Nationals win with hit parade
Church contributes six RBIs in victory over Reds
CINCINNATI -- Great American Ball Park and Cincinnati Reds pitching are a combination combustible enough to ignite even the Washington Nationals.
Ryan Church hit two of Washington's season-high four home runs and set a career high with six RBIs as Washington, the worst-hitting team in the National League, continued its offensive surge on Wednesday in a 12-7 win over the Reds.
"This is a good park to hit in," Church said. "It gives you a lot of confidence in yourself, knowing you can lift one out of here. I felt good all night. My bat felt a lot lighter than it had been."
Brian Schneider, who went into the game hitting .293 (17-for-58) in May after a .184 April, and Ryan Zimmerman also hit home runs to help Washington set a single-game season high in runs for the second consecutive game. The Nats scored 27 runs for the first three games of the four-game series, the most the club has scored in any set of three games this season. Their previous high was 19 in a three-game sweep of Florida on May 11-13.
"Some of those balls were hit pretty hard, regardless of where you are," manager Manny Acta said. "You really need offense to win in this place, unless you have a big-time guy on the mound."
The 12 runs were the most by the Nationals since they scored the same number in a 12-8 win at Houston on April 8, 2006.
Washington needed fewer than five full innings to pile up nine hits and seven runs against Cincinnati right-hander Kyle Lohse, making it easier for Jason Simontacchi to improve to 2-2. The right-hander allowed four hits and a run with three walks and four strikeouts in 5 2/3 innings. He threw 91 pitches.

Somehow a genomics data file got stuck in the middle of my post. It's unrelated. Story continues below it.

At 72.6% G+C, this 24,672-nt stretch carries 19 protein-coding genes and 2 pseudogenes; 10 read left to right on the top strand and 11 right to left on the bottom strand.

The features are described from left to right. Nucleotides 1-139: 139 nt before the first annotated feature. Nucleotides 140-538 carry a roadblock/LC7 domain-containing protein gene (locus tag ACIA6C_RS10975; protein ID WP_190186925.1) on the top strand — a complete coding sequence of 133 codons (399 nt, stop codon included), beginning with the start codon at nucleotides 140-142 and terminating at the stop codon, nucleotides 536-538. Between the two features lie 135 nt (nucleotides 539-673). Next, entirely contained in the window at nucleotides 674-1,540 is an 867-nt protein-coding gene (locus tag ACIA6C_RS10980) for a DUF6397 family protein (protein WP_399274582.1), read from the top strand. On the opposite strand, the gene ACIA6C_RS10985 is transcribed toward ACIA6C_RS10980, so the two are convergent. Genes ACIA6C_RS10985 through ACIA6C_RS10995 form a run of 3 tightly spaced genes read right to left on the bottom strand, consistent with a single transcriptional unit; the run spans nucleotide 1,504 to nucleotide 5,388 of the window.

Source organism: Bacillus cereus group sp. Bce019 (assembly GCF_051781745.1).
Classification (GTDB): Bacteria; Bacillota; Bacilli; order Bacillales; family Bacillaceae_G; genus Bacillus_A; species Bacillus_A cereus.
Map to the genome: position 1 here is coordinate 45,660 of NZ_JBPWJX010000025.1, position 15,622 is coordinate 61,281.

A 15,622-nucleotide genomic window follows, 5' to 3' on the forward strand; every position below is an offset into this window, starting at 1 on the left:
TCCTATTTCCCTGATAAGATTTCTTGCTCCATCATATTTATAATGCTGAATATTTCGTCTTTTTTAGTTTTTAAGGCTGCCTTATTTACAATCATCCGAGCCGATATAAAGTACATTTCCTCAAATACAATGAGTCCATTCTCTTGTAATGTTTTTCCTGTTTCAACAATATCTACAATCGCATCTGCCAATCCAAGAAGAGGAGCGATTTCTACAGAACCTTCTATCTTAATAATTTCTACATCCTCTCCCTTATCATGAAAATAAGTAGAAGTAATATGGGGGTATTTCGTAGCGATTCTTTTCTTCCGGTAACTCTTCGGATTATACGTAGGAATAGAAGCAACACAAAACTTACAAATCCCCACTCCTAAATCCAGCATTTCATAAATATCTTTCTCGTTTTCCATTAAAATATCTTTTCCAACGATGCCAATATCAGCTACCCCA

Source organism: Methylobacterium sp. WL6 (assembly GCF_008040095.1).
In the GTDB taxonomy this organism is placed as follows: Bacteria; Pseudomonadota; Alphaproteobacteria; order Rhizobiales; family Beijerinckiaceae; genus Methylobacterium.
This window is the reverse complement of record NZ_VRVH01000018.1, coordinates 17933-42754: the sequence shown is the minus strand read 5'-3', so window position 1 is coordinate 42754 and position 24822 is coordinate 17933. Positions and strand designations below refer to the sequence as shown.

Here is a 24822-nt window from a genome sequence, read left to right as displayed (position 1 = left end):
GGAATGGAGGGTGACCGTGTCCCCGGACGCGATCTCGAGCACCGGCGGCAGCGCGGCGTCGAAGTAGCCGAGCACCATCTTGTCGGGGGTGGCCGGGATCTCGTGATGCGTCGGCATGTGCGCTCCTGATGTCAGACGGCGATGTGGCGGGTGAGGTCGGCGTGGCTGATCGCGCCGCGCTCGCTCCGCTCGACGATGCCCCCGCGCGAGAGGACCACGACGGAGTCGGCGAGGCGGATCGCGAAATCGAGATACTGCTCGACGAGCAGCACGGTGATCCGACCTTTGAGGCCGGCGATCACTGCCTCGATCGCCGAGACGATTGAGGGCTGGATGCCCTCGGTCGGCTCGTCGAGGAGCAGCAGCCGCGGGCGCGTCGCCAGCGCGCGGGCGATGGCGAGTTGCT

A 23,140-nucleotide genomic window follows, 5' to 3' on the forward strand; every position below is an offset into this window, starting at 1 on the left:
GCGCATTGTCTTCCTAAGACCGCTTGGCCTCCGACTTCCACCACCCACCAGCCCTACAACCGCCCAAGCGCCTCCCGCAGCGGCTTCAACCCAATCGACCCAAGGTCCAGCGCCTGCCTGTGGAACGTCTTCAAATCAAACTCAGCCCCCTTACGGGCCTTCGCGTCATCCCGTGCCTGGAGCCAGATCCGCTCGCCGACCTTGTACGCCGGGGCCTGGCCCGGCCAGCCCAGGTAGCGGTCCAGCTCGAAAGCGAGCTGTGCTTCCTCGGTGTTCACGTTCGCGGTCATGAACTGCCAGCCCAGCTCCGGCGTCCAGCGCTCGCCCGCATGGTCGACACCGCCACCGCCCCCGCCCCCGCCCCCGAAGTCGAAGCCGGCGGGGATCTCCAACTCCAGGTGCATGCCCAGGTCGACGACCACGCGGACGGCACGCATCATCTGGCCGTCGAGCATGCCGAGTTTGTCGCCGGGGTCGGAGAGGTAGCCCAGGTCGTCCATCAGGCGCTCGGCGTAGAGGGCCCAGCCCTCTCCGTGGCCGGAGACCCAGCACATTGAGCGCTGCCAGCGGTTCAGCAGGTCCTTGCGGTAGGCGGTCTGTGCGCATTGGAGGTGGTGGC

"You're aware of how the ball gets out the yard here, but you don't change your approach," Simontacchi said. "Ground balls can't get out. It's a matter of working your pitches inside and outside and keeping them off-balance."
Church, in the first plate appearance of his first start after missing the last two with an injury to his left forearm, gave Washington a 2-0 lead in the first inning with a two-out, two-run homer to right-center field. The homer was Church's fourth of the season and first since April 14, when he hit one off Mets right-hander Orlando Hernandez at New York.
"Everybody knows what it's like coming in," Church said. "That's why I hated missing the first two days here. We're just taking advantage."
"It was a good day for him after a couple of days off," Acta said. "It shows he's fine."
Simontacchi allowed a home run by Ryan Freel to lead off the bottom of the first inning, but the Nationals got it right back in the top of the second. Brian Schneider doubled with one out and tried going to third on Nook Logan's grounder to shortstop Alex Gonzalez, whose throw to third was ruled to have hit Schneider for a throwing error that allowed the Washington catcher to score.
The Nationals broke the game open with a three-run fourth. Austin Kearns scored from first base on Dmitri Young's double to the left-center-field warning track and Schneider, who went into the game hitting .364 (12-for-33) in his last nine road games, followed with his second home run of the season and first since April 18 off Philadelphia right-hander Adam Eaton.
"We're getting some timely hits and starting to feel better," Schneider said. "This is a great ballpark to hit in, but you've still got to hit the ball hard."
"We need his bat in the bottom of the lineup," Acta said.
Cristian Guzman tripled and scored on a wild pitch in the fifth, and Zimmerman and Church teamed up in the seventh on Washington's first back-to-back home runs of the season.
Ray King was ejected by plate umpire Lance Barksdale after King walked in a run during Cincinnati's four-run seventh.
Church set his career high in RBIs with a three-run double in the eighth.
The three-hour, 38-minute time of the game was the longest for Washington in nine innings this season. The previous longest for the Nationals was 3:10 on April 17 in a 6-4 loss to Atlanta.
Mark Schmetzer is a contributor to MLB.com. This story was not subject to the approval of Major League Baseball or its clubs.